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Don't be too sure. Log homes are different. I actually think mine is seriously over-engineered. The floor joists are 2x12 at 16 oc for a 14-ft span. And those for the second floor are 4x10 beams at 24 oc, same span. But those are exposed, and more for looks than structure.

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Old 02-27-2013, 11:47 AM   #8
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Quote:
Originally Posted by MushCreek View Post
Here's a sketch of the area in question. The horizontal section of 3" is the one that could run through the joists, if I can fit it in. The branch going up in the pic services the washer standpipe, the lavatory, and the shower. I transitioned to 3", as 2" is not enough for the three fixtures (I don't think). The vent locations shown are laid out to fit interior walls. I can run a vent up an exterior wall, but the house is ICF, which means cutting a channel in the foam. 'WC' is a toilet, 'V' is a vent. The little arrows show proposed clean-outs.The funky 45 degree angles on the left are to work around a wall, and is under the stairwell. The main line with the two toilets would run through the joists or just under them, then drop down about 5', with the elbow having a 2" outlet for a vent, and then transition back to horizontal through the 45 degree angle, and then back in line with the main stack through another 45. I don't think I'll have enough space in the joists anyway, as I have the 3" branch coming in, which also has to have enough drop. The main 3" is about 12' long, and the 3" branch is about 8' long.

I would love to give you some help. But I don't know what code you work with and I have a hard time understanding your drawing. Per UPC- you're all messed up. Very little of your venting is correct. I suggest reading up on venting or as suggested, hire some qualified help
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Old 02-27-2013, 12:38 PM   #9
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Help with new drain/vent/waste system


We're under IRC 2006. The joists are TJI's, and I would have enough room to drill them for 3" PVC. That being said, I don't think they are tall enough to allow for the amount of pitch I need.

The venting is a puzzle. I have a code help book, and 2 other plumbing books, and they are very non-specific about where the vents need to be. They say how far away they can be (all 3 books differ on this) but they don't say where they must be in relation to the fixture. What is wrong with the venting? The toilet ones are both downstream of the fixture- should they be upstream instead? If so, I will have to branch off of the main line, and tunnel them up through the ICF foam. As shown, they are all well within the required distance. I have seen diagrams of both upstream and downstream locations for vents.
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Old 02-27-2013, 12:46 PM   #10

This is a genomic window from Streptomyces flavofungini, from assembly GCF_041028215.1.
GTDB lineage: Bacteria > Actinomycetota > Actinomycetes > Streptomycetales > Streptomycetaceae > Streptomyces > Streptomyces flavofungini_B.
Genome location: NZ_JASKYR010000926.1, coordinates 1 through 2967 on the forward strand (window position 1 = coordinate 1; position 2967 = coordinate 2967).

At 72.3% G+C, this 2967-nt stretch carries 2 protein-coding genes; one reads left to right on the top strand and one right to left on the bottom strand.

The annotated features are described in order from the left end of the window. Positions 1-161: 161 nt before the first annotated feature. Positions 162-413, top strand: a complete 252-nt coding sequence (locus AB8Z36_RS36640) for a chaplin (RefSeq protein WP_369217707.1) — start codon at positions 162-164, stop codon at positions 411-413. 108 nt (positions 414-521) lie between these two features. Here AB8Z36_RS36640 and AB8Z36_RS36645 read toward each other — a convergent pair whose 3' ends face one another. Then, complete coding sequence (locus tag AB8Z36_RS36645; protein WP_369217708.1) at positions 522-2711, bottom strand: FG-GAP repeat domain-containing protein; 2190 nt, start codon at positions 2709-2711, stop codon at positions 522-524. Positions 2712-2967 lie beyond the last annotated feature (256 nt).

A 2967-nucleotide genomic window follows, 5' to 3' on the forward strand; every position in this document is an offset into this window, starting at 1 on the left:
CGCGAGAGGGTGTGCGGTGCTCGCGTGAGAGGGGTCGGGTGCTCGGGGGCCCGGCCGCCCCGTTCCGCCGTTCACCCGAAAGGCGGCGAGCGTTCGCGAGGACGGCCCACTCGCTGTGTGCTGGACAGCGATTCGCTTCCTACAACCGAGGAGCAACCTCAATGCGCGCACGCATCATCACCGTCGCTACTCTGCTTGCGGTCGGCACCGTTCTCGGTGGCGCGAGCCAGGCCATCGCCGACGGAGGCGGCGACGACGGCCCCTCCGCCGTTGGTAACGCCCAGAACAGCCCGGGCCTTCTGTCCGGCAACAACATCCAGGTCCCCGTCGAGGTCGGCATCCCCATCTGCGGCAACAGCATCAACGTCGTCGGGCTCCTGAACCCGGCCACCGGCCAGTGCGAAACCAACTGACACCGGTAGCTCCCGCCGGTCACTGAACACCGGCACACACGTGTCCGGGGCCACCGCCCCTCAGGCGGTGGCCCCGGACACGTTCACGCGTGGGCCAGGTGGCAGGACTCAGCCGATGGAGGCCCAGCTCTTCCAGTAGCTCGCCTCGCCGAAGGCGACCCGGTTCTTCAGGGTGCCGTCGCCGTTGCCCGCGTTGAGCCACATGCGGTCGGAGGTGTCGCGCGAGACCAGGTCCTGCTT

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Help with new drain/vent/waste system


I don't know IRC, I believe there are some plumbers here that do though.
What I can tell you per my code is that vents belong on the branch or fixture trap arm- not the building drain. Perhaps a IRC guy will chime in
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Old 02-27-2013, 02:07 PM   #11
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Something more like this? The drain next to the lav is the washing machine standpipe; I don't think they need to be vented as it's open to the atmosphere. I don't think the lav next to the main stack needs a separate vent(?)

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Old 03-01-2013, 06:34 AM   #12
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No further comment? If I wanted to hire a plumber, I would have- this is a DIY forum. My current fairly new house was plumbed by a professional. The master lavatory drain is so high in the wall that it barely drains, and clogs easily due to slow flow. When you run the washing machine, it bubbles up in the master toilet, sometimes with soapy water. If you flush the toilet during the wrong part of the cycle, the toilet will back up and over flow. I'd like to think I can do better than that. I can't tell what they did wrong without tearing out the drywall, so I'm going to focus on my new house. I'm still looking for feedback- Thanks!
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Old 03-01-2013, 09:17 AM   #13
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If your house was indeed plumbed by a licensed plumber and passed inspection, you have a clog somewhere. Probably in your main sewer line.

As for the lack of comments, please understand that the IRC is used in far fewer places in the U.S. than the UPC, so correspondingly fewer plumbers know it. And in some respects, the two codes are quite different. I'll repeat my earlier suggestion that you pick up a Code-Check book for plumbing. It covers both codes and has lots of useful illustrations.
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Old 05-17-2013, 05:55 AM   #14
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An update- I continued my research, and believe I have a valid design now. I had to re-work the shower to get it right. In the course of my research, I found out that the under slab plumbing that was done by a professional is wrong, but will probably work OK. It is for a basement bathroom that will rarely be used. I wish I knew more about this before I signed off on the work and buried it under concrete. The inspector didn't catch it, either. My two experiences with professional plumbers have been 0 for 2. That explains part of why I'm building my own house.